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TELEVISIONSawyer Stays at ABC: After a highly...

<i> Arts and entertainment reports from The Times, national and international news services and the nation's press</i>

TELEVISION

Sawyer Stays at ABC: After a highly publicized bidding war for her journalistic services, Diane Sawyer has decided to remain at ABC News, the network she has worked for since early 1989. Sawyer will continue as co-anchor of “PrimeTime Live” and will be co-anchor with Barbara Walters on “Turning Point,” the new ABC newsmagazine. In addition, Sawyer will contribute to “Day One,” another ABC newsmagazine. Sources say she will receive $5 million a year for five years. NBC, CBS and Fox all had bid for Sawyer, who had recently been expected to remain with ABC.

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Coming on NBC: NBC on Wednesday announced a slate of new programming, including an hourlong drama, “Winnetka Road,” which premieres March 12 at 10 p.m. The series focuses on the relationships among an ensemble cast--including Ed Begley Jr., Meg Tilly, Josh Brolin, Paige Turco and Megan Ward--whose roots are predominantly in the “townies,” the subculture of working people in a wealthy Midwestern suburb. The program temporarily displaces “Sisters,” which is scheduled to return April 23. “Winnetka Road” is co-executive produced by Aaron Spelling, who will be honored March 19 with a Media Award from the Gay & Lesbian Alliance Against Defamation/Los Angeles for his inclusion of gay characters and themes in such programs as “Dynasty” and “Melrose Place.” . . . In April, the network will air “Then There Were Giants,” a four-hour miniseries depicting the relationship among the Allied leaders during World War II. John Lithgow stars as Franklin Delano Roosevelt, Bob Hoskins plays Winston Churchill and Michael Caine tackles the role of Josef Stalin. . . . The network has given a seven-episode order to “Roger and Me” director Michael Moore’s one-hour comedic news magazine “TV Nation” for broadcast later this year. . . . And a one-hour special, “Shattered Glory: The Tonya Harding and Nancy Kerrigan Story,” featuring interviews with both skaters, airs this Sunday at 7 p.m.

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MOVIES

Spielberg Watch: Steven Spielberg, speaking in Vienna Wednesday at the European continental premiere of “Schindler’s List,” ended speculation as to how he would follow a year that has brought him not only the year’s most critically acclaimed film with “Schindler’s List’s” 12 Oscar nominations, but also the biggest box-office success of all time with “Jurassic Park.” “I’m taking a year off or more to be with my family . . . I don’t want to follow it with something I don’t have my heart into,” Spielberg said, noting that the break would be his first in 20 years of filmmaking.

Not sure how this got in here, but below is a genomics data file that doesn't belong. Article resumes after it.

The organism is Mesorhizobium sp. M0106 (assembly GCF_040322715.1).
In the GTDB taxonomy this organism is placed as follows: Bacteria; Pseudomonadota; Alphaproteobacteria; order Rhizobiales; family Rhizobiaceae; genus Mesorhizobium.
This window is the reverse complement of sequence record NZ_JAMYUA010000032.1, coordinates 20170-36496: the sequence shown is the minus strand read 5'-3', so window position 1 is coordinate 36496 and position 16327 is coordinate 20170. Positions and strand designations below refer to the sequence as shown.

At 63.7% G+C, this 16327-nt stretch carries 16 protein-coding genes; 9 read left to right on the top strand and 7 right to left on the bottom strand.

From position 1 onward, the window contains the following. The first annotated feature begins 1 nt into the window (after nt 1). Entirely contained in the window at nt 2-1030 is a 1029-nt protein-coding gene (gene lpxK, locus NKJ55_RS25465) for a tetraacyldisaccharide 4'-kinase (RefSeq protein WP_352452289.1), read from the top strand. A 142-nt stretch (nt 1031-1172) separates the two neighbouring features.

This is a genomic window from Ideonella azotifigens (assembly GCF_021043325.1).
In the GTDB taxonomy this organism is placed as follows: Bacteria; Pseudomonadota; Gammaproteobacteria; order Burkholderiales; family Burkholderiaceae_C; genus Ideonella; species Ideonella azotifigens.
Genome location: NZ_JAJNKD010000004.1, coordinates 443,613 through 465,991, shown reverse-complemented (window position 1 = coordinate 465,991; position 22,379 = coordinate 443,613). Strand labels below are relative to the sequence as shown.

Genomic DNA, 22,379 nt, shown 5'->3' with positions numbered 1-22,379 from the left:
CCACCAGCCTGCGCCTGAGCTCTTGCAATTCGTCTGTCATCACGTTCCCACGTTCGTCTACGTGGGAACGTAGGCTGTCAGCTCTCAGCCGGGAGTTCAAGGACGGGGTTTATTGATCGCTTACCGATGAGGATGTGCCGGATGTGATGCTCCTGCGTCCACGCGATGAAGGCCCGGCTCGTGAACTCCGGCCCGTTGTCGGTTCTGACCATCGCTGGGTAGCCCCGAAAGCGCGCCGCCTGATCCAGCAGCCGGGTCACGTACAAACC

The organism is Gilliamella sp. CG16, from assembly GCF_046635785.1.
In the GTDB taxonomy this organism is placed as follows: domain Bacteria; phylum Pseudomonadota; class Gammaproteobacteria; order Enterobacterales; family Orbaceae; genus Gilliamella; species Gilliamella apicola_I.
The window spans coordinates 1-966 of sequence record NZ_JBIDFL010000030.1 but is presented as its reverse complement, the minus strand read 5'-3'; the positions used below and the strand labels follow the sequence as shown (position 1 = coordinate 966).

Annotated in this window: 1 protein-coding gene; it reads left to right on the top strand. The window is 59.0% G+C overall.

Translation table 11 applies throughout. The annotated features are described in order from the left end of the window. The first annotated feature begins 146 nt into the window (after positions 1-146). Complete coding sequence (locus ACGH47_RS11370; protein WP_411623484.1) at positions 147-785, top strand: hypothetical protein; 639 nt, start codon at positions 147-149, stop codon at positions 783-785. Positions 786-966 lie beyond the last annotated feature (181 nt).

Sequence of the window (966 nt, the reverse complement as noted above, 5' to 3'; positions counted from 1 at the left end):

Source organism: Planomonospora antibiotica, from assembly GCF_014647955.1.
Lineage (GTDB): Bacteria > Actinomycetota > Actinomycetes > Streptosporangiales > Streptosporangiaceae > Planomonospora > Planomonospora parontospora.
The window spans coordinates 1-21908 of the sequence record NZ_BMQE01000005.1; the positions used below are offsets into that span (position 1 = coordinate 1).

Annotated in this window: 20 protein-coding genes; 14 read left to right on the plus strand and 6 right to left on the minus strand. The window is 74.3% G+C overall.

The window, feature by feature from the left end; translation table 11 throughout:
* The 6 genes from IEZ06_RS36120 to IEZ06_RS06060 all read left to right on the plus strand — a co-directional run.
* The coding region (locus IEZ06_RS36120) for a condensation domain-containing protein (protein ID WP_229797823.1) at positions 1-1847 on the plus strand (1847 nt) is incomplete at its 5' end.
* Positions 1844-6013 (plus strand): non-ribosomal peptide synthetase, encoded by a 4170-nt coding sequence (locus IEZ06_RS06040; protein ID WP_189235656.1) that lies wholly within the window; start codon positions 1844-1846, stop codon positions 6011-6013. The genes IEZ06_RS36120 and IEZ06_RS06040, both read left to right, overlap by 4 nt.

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Spielberg, Part II: Spielberg’s success this year apparently doesn’t much have pull in Sweden, where the national Censorship Board has prohibited viewing of “Schindler’s List” for Swedes under 15. The board ruled that the Holocaust-themed film could cause “psychological damage” in kids because it “features a large amount of scenes with gross violence (including) close-ups of executions, threats, horror and degradation of people.”

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Sheen’s Activism: Actor Martin Sheen was among 20 anti-war activists who disrupted the federal court trial of veteran peace activist Philip Berrigan in North Carolina on Tuesday by turning their backs to the judge, reciting the Lord’s Prayer and singing “We Shall Overcome.” Berrigan and three others are charged with pouring blood over and hammering on an Air Force jet. Sheen, 53, left when the judge, who later declared a mistrial, threatened to hold the demonstrators in contempt.

POP/ROCK

Braxton Takes No. 1: Boosted by her high-profile success last week with double wins on the American Music Awards and a guest stint on TV’s “Roc,” soul diva Toni Braxton’s self-titled album jumped to the top of the nation’s pop chart, selling more than 104,000 copies last week. That’s a 22% sales leap over the previous week for Braxton, whose album has sold more than 2 million copies since its release eight months ago. Whitney Houston’s sweep at the televised awards broadcast also helped push sales of her “Bodyguard” soundtrack album to 76,000 copies--nearly double the previous week’s sales--moving it up to No. 11 on the chart.

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QUICK TAKES

Janet Jackson, Dolly Parton and James Ingram have been added to the March 21 Oscar show to perform the Academy Award-nominated songs they recorded. Jackson will perform “Again” from “Poetic Justice,” Parton and Ingram will sing “The Day I Fall in Love” from “Beethoven’s 2nd.” . . . Parton, meanwhile, is forming her own record company, modeled on United Artists Corp., which Charlie Chaplin, Mary Pickford, Douglas Fairbanks Jr. and director D. W. Griffith founded 75 years ago in a quest for creative control. The new “artist-driven” label will be called Blue I. . . . The ‘70s pop group the Bee Gees canceled a planned European tour because singer Barry Gibb faced tests for heart problems.

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Quick Takes, Part II: Frank Sinatra will make a rare television appearance when he receives a Grammy Legend Award during the annual Grammy show on CBS March 1. U2’s Bono will present the award. . . . Marisa Tomei and Anjelica Huston are set to star in the Samuel Goldwyn Co.'s “The Perez Family,” a bittersweet romantic comedy set in Miami’s Cuban community. Mira Nair (“Mississippi Masala,” “Salaam Bombay”) will direct. . . . CBS’ “Traps,” a drama starring George C. Scott and Dan Cortese, debuts March 31, not this Thursday as previously reported.

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